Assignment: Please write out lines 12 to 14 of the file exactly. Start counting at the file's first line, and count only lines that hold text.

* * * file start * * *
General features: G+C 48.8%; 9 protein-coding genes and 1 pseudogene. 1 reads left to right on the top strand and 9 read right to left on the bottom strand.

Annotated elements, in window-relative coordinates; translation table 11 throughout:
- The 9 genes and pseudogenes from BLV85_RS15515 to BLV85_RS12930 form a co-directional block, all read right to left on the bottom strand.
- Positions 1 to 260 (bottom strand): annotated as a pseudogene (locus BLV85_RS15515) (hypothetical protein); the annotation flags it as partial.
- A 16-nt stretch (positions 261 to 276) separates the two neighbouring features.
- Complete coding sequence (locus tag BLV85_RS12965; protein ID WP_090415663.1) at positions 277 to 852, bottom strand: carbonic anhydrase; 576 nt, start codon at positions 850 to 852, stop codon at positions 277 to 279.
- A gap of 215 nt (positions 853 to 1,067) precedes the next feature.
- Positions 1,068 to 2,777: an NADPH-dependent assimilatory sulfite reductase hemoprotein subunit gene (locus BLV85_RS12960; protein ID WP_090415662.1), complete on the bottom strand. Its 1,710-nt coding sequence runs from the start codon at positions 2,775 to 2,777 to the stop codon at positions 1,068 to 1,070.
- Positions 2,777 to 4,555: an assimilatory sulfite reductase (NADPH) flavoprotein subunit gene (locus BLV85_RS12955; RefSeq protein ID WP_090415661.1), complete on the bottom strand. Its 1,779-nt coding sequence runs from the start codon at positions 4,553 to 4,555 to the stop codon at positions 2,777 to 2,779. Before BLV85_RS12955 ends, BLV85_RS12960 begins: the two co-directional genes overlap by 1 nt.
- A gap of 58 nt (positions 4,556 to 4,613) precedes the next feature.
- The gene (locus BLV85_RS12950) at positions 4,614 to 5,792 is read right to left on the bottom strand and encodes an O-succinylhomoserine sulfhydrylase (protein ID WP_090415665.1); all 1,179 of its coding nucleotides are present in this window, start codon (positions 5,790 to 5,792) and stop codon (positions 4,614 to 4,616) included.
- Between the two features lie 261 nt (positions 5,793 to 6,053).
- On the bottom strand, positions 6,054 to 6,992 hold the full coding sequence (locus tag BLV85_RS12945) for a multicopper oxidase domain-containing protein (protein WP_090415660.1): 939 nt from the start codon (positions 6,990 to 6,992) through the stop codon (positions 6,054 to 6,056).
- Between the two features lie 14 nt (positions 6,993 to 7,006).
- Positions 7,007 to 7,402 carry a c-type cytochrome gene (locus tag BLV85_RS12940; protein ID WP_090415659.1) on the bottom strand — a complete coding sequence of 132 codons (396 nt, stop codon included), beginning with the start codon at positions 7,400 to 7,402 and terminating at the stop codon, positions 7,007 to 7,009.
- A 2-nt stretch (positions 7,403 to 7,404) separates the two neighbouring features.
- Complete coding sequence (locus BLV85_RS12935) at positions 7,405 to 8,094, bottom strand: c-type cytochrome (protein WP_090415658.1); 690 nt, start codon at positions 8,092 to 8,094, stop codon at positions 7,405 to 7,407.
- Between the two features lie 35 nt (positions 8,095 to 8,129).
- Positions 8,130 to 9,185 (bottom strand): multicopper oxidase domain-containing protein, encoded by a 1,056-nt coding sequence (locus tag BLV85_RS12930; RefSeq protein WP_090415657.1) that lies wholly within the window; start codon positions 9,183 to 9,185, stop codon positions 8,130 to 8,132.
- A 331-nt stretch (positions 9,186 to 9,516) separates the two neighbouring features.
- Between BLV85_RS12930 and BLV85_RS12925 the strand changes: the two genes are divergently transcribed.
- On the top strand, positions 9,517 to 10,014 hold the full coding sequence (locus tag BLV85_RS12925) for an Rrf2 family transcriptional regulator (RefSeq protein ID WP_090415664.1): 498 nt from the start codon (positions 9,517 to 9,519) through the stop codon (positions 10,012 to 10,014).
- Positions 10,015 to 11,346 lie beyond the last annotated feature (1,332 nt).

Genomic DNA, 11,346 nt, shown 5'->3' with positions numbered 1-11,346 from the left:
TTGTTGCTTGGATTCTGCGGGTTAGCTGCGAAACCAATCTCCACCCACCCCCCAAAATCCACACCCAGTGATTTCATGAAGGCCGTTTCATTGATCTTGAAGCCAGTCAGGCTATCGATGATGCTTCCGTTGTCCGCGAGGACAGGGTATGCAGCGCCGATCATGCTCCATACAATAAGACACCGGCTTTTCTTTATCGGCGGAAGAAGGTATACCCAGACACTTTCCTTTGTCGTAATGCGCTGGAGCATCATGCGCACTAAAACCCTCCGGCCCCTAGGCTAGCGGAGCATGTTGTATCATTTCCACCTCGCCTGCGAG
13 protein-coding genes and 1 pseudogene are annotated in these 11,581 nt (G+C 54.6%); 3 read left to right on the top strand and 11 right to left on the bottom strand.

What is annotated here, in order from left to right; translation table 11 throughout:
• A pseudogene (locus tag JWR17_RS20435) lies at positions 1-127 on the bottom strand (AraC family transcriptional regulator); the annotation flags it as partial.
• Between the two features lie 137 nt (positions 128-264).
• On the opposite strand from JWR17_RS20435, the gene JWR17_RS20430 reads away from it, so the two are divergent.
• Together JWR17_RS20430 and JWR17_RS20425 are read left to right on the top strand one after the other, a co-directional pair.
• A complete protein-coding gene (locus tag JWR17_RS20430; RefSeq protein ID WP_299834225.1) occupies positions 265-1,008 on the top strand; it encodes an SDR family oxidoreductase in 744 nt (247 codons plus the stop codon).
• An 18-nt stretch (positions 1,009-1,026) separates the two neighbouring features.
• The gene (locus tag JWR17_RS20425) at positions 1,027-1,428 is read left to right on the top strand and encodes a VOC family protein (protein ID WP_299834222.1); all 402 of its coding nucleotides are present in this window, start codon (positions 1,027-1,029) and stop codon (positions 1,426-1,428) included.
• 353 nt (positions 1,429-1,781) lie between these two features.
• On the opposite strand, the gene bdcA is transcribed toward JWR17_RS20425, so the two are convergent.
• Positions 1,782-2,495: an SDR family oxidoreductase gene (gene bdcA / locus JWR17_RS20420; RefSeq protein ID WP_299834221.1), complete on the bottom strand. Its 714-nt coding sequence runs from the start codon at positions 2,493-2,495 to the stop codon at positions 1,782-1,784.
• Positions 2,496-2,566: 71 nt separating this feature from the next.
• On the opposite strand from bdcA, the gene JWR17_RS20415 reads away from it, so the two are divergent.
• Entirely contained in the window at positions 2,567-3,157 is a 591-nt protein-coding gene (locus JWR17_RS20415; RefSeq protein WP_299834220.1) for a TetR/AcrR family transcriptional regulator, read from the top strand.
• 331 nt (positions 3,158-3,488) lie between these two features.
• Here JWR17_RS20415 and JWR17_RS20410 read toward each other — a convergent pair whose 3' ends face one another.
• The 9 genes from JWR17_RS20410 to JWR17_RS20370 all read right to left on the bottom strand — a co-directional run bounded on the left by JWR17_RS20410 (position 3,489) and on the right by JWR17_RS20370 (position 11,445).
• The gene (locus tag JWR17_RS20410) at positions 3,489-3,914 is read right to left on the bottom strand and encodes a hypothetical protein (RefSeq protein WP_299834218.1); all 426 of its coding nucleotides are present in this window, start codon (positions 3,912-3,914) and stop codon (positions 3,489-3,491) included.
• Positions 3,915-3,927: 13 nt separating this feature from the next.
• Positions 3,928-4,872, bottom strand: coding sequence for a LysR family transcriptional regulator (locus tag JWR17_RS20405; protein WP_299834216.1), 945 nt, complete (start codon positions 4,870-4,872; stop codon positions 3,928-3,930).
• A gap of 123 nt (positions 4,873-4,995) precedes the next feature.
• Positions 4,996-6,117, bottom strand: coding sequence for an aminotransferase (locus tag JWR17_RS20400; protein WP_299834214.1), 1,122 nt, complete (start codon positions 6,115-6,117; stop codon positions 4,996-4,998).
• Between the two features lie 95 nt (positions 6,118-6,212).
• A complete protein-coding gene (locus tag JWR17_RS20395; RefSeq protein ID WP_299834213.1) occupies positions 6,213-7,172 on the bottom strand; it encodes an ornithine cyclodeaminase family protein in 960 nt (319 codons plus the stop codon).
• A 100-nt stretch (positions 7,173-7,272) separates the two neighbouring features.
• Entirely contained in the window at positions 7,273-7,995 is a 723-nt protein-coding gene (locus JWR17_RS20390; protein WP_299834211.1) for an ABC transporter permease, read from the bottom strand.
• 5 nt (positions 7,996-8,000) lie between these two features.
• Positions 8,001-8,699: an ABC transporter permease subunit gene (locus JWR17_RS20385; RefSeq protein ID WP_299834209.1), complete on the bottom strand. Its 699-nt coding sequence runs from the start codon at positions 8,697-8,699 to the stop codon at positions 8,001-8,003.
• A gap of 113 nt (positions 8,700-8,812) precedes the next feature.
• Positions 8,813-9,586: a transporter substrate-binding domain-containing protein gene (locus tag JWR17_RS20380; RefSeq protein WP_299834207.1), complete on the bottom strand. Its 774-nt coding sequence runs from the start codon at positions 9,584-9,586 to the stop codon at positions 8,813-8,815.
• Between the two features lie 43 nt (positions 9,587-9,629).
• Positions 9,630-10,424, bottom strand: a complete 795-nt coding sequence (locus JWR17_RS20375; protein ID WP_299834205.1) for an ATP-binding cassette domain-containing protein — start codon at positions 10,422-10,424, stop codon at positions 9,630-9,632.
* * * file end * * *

- Between the two features lie 261 nt (positions 5,793 to 6,053).
- On the bottom strand, positions 6,054 to 6,992 hold the full coding sequence (locus tag BLV85_RS12945) for a multicopper oxidase domain-containing protein (protein WP_090415660.1): 939 nt from the start codon (positions 6,990 to 6,992) through the stop codon (positions 6,054 to 6,056).
- Between the two features lie 14 nt (positions 6,993 to 7,006).